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SEPTEMBER 2020

Egypt And Greece Sign Maritime Agreement, Turkey Objects

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Egypt And Greece Sign Maritime Agreement, Turkey Objects

The foreign ministers of Greece and Egypt announcing the agreement

Egyptian Foreign Minister Sameh Shoukry has announced that Egypt and Greece signed an agreement on Thursday designating an exclusive economic zone in the eastern Mediterranean between the two countries.

Shoukry made the announcement at a joint press conference with his Greek counterpart Nikos Dendias in Cairo.

“This agreement allows both countries to move forward in maximizing the utilization of the resources available in the exclusive economic zone, especially promising oil and gas reserves,” Shoukry said.

In Greece, diplomats said the deal effectively nullified an accord between Turkey and the internationally recognised government of Libya.

Last year, those two parties agreed to maritime boundaries in a deal Egypt and Greece decried as illegal and a violation of international law. Greece maintains it infringed on its continental shelf and also the maritime jurisdiction of the island of Crete.

Greek foreign minister Dendias said of the agreement: “It is the absolute opposite of the illegal, void and legally unfounded memorandum of understanding that was signed between Turkey and Tripoli. Following the signing of this agreement, the non existent Turkish-Libyan memorandum has ended up where it belonged from the beginning: in the trash can.”

His statement came hours after Greece said it is ready to start exploratory talks on the demarcation of maritime zones with Turkey as soon as this month.

Tensions were already high between Greece and Turkey over the exploration of energy resources in the eastern Mediterranean. The NATO members are also at odds over a range of issues from over flights in the Aegean Sea area to maritime zones in the eastern Mediterranean and the division of Cyprus.

In June, Greece and Italy signed an agreement on maritime boundaries, establishing an exclusive economic zone between the two countries.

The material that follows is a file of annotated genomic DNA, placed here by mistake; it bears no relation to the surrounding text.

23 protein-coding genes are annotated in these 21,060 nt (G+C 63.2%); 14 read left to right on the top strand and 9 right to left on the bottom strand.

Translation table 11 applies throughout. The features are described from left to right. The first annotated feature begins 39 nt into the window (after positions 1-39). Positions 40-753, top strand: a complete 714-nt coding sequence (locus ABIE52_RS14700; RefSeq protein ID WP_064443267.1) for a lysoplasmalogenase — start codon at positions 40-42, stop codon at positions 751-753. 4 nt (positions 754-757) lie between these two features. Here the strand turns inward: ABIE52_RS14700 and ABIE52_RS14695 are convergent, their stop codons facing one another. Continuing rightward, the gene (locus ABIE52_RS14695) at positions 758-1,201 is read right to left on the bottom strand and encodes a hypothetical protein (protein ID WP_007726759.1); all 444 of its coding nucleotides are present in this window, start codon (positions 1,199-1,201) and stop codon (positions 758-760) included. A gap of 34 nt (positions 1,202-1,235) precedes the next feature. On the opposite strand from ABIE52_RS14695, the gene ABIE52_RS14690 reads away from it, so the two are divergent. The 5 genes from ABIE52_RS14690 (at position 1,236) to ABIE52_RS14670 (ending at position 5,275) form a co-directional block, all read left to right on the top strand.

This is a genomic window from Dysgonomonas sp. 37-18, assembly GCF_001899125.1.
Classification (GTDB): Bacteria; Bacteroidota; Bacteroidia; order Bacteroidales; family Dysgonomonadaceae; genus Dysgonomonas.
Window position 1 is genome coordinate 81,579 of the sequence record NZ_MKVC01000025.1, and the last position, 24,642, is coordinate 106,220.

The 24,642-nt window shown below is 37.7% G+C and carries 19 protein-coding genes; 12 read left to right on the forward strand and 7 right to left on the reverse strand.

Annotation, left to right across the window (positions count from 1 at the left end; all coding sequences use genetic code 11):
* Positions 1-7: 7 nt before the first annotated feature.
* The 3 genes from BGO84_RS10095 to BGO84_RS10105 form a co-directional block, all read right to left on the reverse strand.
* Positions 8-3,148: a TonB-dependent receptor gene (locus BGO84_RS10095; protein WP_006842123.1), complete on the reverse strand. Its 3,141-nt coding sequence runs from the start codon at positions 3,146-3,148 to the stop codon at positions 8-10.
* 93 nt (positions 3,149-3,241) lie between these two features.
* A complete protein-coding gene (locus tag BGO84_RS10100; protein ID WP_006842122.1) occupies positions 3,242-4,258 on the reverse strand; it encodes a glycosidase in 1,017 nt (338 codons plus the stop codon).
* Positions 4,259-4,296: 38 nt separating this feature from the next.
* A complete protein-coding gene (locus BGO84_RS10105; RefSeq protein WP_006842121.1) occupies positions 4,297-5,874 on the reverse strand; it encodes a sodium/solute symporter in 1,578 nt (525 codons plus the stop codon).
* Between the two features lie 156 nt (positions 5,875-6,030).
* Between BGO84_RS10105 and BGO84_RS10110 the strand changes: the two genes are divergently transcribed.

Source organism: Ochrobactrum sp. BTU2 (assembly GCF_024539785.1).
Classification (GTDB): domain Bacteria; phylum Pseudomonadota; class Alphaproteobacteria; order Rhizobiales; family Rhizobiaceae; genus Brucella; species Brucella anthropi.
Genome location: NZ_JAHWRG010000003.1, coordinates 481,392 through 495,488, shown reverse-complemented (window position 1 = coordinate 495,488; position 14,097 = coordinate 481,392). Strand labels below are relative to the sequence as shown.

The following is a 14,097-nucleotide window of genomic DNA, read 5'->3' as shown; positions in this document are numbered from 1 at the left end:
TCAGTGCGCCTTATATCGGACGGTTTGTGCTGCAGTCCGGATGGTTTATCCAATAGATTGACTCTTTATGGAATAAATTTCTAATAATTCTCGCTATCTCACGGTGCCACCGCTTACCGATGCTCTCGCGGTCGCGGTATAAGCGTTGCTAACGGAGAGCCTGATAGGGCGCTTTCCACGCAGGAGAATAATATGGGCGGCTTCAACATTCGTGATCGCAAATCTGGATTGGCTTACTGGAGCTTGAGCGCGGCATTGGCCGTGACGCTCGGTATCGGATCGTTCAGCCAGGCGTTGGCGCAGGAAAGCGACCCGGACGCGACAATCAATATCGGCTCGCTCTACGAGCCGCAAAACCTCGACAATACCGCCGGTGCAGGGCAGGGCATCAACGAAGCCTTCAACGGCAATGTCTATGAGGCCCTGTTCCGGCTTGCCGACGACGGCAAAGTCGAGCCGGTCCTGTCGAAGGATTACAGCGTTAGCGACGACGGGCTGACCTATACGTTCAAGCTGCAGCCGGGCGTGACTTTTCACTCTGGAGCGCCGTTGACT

Earlier this month, Egypt said that part of a seismic survey planned by Turkey in the eastern Mediterranean potentially encroached on waters where Cairo claims exclusive rights.

Egypt hopes to become a regional energy hub with the rapid growth in Egypt’s natural gas supplies. It formed with other countries the so-called Eastern Mediterranean Gas Forum, which aims to develop the region’s gas market.

Turkey is not a member of the forum, which also includes Greece, Cyprus, Israel, Italy and Jordan. LINK

Turkey’s Foreign Minister on Thursday said Greece and Egypt violated the rights and continental shelves of Turkey and Libya by signing a maritime deal on exclusive economic zones (EEZ) in the Eastern Mediterranean.

In an exclusive interview with Anadolu Agency, Mevlut Cavusoglu stressed that the text and map of the agreement had yet to be revealed, adding: “However, it’s obvious by the given coordinates that the deal not only violates the rights and continental shelf of Turkey but also of Libya.”

“Hence, an agreement that violates our continental shelf, which we have reported to the UN, is null and void and the reason why we’ve come to this point is that countries like Greece and the Greek Cypriot administration, are trying to sign agreements with Egypt and Israel while ignoring Turkey,” Cavusoglu added.

“We’ll continue to show them and the world that this agreement is null and void on the table and in the field.” LINK